By Patrick Crowley
The Cincinnati Enquirer
Residents of Kentucky's 4th Congressional District are used to having U.S. Rep. Ken Lucas support President Bush - even though Lucas is a Democrat.
So how will the voters react to comments like this on the war in Iraq from Democrat Nick Clooney, the media personality from Augusta who unexpectedly jumped Monday into the 2004 congressional race?
"We sent 300,000 of our best and brightest (soldiers) on a snipe hunt," said Clooney, who opposes the military action in Iraq.
Such words are in stark contrast to Lucas' remarks. He's a staunch supporter of Bush's military policy and made two trips overseas in the last year to visit troops and learn more about military and national security issues.
Clooney's candidacy brings a new dynamic to politics in the heavily conservative 4th District, a melting pot of divergent regions that includes the suburbs of Northern Kentucky and Louisville, small towns in need of an economic boost, like Ashland and dozens of rural communities where agriculture is a top issue.
But a common thread has been the support of Republicans like Bush, who won 61 percent of the district's vote in the 2000 election even as Democrats have a majority of registered voters - 250,883 compared to 166,782 for the GOP.
Observers say Lucas survived politically because of his conservative stances.
If Clooney - a longtime television and radio show host - runs left of center and espouses a Democratic platform, he will fail to gain any political traction in the district, Republicans predict.
"The Fourth District is conservative and Republican," said Erlanger lawyer Kevin Murphy, one of the Republicans running in May's Fourth District GOP primary.
"Nick Clooney is neither," Murphysaid.
"The Fourth District as a whole is Republican," said Geoff Davis, a Boone County businessman who barely lost to Lucas in 2000 and is once again seeking the nomination. "President Bush is extremely popular here."
A Bush fan? Uh, no
Clooney, like most new candidates, has called for a campaign free of personal attacks.
"We have very serious differences on policy, but I hope we can keep it from being personal," Clooney said.
He predicts Bush will come into the district to campaign against him next year.
"I can't worry about the big hitters coming in to hammer us," he said. "That's part of the job ... and I'm looking forward to the opportunity to tell people how I feel."
But Clooney is no fan of Bush and has already given critics plenty of campaign fodder on the issues.
While Lucas often praised the administration, Clooney openly questions Bush's veracity.
"I seem to hear the people in our administration saying one thing and meaning something entirely different," Clooney said.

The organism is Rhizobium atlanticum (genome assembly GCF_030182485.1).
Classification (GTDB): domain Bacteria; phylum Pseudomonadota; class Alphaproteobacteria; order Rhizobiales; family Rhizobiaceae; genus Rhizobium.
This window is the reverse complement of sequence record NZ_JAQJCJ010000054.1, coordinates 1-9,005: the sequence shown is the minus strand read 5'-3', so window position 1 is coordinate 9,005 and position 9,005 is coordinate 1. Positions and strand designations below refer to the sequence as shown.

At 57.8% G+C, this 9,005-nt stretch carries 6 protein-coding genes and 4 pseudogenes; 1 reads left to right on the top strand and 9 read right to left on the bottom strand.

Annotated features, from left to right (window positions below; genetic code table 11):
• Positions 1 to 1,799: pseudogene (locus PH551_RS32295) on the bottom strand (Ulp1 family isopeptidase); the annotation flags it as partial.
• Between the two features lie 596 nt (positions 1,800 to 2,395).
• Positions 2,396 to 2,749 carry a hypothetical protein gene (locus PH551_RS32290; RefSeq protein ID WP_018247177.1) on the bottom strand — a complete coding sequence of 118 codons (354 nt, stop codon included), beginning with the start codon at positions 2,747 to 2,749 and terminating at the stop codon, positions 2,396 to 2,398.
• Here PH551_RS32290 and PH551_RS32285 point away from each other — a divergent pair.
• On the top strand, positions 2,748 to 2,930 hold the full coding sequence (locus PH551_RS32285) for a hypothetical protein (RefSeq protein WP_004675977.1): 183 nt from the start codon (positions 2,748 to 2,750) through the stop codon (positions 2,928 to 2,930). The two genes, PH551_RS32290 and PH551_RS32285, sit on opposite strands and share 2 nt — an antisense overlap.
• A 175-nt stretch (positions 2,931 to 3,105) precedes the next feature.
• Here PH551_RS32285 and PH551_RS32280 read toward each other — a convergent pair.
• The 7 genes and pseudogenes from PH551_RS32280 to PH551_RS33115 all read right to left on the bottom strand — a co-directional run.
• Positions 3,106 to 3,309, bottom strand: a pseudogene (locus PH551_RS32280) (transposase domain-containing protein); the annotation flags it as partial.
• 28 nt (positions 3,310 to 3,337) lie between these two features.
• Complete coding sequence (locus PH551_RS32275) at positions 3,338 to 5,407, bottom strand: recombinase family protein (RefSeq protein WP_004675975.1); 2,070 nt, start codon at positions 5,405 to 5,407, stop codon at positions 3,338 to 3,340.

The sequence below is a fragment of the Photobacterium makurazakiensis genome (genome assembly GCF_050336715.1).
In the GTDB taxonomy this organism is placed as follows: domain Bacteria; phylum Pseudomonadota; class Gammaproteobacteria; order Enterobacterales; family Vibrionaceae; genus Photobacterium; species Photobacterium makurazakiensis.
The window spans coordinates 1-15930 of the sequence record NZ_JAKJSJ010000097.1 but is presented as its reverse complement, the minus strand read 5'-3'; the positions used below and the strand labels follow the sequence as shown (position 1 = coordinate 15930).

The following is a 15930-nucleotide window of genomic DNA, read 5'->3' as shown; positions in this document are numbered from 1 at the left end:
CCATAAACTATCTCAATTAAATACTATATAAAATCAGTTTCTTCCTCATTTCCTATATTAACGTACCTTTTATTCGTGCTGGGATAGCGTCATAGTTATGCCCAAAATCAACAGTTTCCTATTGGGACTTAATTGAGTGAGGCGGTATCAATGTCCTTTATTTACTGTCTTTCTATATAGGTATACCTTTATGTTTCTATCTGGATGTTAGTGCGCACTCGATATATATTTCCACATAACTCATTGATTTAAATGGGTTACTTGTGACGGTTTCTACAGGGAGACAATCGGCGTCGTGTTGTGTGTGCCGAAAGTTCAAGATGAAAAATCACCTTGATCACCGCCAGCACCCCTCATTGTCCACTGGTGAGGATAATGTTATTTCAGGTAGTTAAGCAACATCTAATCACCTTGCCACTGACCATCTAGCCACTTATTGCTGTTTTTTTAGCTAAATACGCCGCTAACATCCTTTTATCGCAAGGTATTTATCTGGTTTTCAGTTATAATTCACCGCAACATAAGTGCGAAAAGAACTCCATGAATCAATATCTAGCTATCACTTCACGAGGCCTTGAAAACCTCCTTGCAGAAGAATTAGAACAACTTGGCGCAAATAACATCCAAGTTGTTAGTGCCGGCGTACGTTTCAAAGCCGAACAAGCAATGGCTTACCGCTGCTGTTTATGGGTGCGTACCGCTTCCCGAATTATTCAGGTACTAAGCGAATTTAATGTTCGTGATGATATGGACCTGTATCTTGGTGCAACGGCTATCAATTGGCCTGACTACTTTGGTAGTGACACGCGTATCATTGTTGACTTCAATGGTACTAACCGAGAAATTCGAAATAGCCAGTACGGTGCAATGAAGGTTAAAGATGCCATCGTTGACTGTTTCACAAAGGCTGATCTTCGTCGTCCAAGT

"When we say 'Leave no child behind,' what we mean is 'Leave 6 million children behind.' When we say 'Weapons of mass destruction and imminent danger,' what we really mean is 'Not a sniff of weapons of mass destruction and apparently no imminent danger,' " Clooney said.
"Saying something does not necessary make it true, and simply saying it more often does not make it truer," he said.
Experts predict Clooney will have difficulty passing the test many Fourth District voters apply to candidates on the hot-button issues of abortion and gun control.
On abortion: Many Fourth District voters say they oppose abortion in all instances.
Clooney: Against abortion except when the mother's life is in danger.
On firearms: Many voters have said they desire less government gun-control regulation.
Clooney: Favors "a little bit better control of handguns" but does not believe new laws are needed to regulate rifles.
He has some issues that will play well. Among them: more spending to better equip the military and fewer cutbacks in veterans' services.
Both will be "high priorities" of his campaign platform, he said.
Clooney has expressed displeasure with recent news reports of military family members putting up their own money to buy better protection body armor for soldiers.
"That's not taking care of the guys and ladies over there," Clooney said.
And he criticized recent government cutbacks of veterans' benefits, including the closing of seven veterans' hospitals around the country.
"We can't do that," Clooney said. "We made promises to these people."
Linking candidate to the son
Republicans are eager to link Clooney to his famous son, the A-list actor George Clooney, an outspoken critic of Bush and an unabashed liberal Democrat.
In an article last year in GQ Magazine, George Clooney called Bush "dim" and was described as a "liberal's liberal who believes (former New York Governor) Mario Cuomo should be our president and keeps a photo of Jimmy Carter" in his bathroom.
Nick Clooney said he will not run from his son's political stances and even hopes George can tap some of his wealthy Hollywood connections for political contributions.
"I'm very proud of my son and proud of his courage to take positions on issues," Clooney said.
And don't expect him to back down from his criticisms of the president, he said, including shots he has taken in his Cincinnati Post column.
"I have to tell people how I feel and what I believe in," he said. "There are some who would disagree with me on individual subjects ... but I will certainly defend my positions, and do it as articulately as I can."
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